As an illustration, certain restaurants will stay open against all odds by adapting their offerings (for instance, preparing meals for home delivery), reducing costs as much as possible (laying off personnel or retraining them directly or indirectly – for example, to be delivery people), and adjusting their liabilities to suppliers in order to minimize losses and capital consumption. In this way, the owners avoid having to throw away years invested in building a reputation and accumulating highly valuable capital equipment that is difficult to repurpose. And they hope that, when circumstances change, they will be better positioned than their competitors and have a great competitive advantage when coping with the renewed recovery that is expected for the sector. In contrast, other entrepreneurs will choose to withdraw and “hibernate” by temporarily closing their doors but leaving the corresponding facilities and business contacts prepared for a reopening as soon as circumstances permit. Yet another group of business people – generally those whose entrepreneurial projects were marginally less profitable even under pre-pandemic conditions – will be forced to permanently shut down their businesses and liquidate their respective entrepreneurial projects.
All of these entrepreneurial activities and decisions can and must take place relatively quickly, and costs must be minimized. This will be possible only in a dynamically efficient economy which encourages the free exercise of entrepreneurship and does not obstruct it with harmful regulations (especially in the labor market) and discouraging taxes. Clearly, it will not be the government or public officials who will manage to make the most appropriate decisions at every moment and in each set of specific circumstances of time and place. Instead, it will simply be an army of entrepreneurs who, in spite of all adversity, wish to move forward and, with fortitude and unshakeable trust in a better future, remain confident that sooner or later it will arrive.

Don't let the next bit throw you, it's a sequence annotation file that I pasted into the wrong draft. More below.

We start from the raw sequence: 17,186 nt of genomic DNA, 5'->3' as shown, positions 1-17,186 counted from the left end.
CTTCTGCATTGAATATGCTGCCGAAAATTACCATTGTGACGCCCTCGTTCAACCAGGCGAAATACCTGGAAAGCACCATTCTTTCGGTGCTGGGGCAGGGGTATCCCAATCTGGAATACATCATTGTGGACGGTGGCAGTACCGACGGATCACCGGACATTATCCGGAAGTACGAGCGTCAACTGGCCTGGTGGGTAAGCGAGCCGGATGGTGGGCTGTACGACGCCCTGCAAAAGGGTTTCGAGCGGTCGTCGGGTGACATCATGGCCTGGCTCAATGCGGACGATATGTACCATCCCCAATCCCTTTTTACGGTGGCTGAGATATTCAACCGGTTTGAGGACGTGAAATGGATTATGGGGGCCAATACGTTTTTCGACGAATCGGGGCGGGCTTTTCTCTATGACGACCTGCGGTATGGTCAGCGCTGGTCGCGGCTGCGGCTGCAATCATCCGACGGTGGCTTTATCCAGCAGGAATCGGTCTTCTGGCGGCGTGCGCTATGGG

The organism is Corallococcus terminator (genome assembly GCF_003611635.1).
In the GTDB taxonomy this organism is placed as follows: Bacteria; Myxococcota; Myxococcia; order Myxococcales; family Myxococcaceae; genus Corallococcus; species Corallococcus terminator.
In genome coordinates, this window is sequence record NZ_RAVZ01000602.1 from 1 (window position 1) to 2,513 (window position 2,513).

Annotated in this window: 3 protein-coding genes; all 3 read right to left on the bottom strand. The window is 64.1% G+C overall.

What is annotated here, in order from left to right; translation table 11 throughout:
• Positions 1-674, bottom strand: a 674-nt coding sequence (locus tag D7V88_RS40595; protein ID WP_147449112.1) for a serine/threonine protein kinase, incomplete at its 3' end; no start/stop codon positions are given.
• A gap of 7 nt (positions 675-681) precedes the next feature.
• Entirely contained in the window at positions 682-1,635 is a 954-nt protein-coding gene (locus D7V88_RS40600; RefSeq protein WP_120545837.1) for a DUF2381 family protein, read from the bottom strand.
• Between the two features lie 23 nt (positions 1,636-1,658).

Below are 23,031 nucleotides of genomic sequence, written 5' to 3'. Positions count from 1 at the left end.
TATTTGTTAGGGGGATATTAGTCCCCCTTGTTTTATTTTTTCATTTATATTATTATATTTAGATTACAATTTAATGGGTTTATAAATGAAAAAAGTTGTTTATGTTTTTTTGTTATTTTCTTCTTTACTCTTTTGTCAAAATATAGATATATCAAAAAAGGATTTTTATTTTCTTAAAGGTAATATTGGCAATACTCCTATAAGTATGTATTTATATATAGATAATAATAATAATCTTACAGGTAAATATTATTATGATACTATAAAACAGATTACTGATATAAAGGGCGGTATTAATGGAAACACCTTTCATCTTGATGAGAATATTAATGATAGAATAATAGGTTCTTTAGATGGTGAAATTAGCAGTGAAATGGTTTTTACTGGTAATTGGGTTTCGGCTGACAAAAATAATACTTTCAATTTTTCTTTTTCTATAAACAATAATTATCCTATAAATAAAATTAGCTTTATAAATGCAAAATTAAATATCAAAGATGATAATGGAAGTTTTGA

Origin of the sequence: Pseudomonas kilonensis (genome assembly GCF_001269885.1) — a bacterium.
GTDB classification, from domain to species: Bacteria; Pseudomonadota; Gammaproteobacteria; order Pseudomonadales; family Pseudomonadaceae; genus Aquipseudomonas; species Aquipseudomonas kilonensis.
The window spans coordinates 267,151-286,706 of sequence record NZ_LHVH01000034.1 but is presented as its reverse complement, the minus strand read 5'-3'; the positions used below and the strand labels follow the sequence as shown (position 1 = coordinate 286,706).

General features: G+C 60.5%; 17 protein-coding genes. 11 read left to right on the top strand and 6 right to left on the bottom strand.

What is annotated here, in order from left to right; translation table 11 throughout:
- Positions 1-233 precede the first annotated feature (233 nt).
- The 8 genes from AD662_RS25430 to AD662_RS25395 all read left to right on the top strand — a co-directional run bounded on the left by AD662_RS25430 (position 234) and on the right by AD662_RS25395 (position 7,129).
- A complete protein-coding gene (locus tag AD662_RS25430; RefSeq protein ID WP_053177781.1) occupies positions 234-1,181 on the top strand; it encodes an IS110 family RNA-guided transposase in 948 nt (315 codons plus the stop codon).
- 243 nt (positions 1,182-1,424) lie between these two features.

Regarding the triangle we use to represent, in a simplified way, the productive structure, the most we can depict (see Chart 3), assuming no significant change in the social rate of time preference occurs, is a horizontal fluctuation of the hypotenuse, first to the left, which shows the overall impact of the decrease in demand experienced in the affected sectors (and by suppliers in those sectors), and then back to the right, as it is replaced by new demand over the period of months it takes for complete normalcy to return, and to the extent that most of the money demand lost in those sectors is recovered.
Obviously, the chart does not permit us to show the countless entrepreneurial decisions and real investment transactions that result in the rapid and flexible horizontal fluctuation represented by the two-way arrows. The chart does, however, permit us to visualize the grave risk involved in launching policies that tend to make the productive structure more rigid by maintaining zombie companies that should be liquidated as soon as possible and by making it more difficult, via regulations and taxes, for a rebound to occur and push the hypotenuse of our triangle back to the right. In fact, fiscal and regulatory intervention can fix the real productive structure in the BB position indefinitely and prevent it from rebounding toward the AA position.
It goes without saying that all of these rapid-adjustment and recovery processes require a highly agile and flexible labor market in which it is possible to lay off and rehire personnel very quickly and at minimal cost. We must remember that unlike what happened in the Great Recession of 2008 (and happens in general after any financial crisis that follows a lengthy process of credit expansion), in the current pandemic we are not starting from a widespread malinvestment of productive factors (in the building sector, for instance, as occurred in 2008) which could justify a large volume of long-term structural unemployment. Instead, it is possible now to reallocate labor and productive factors in a quick, sustainable, and permanent way, but the corresponding labor and factor markets must be as free and agile as possible.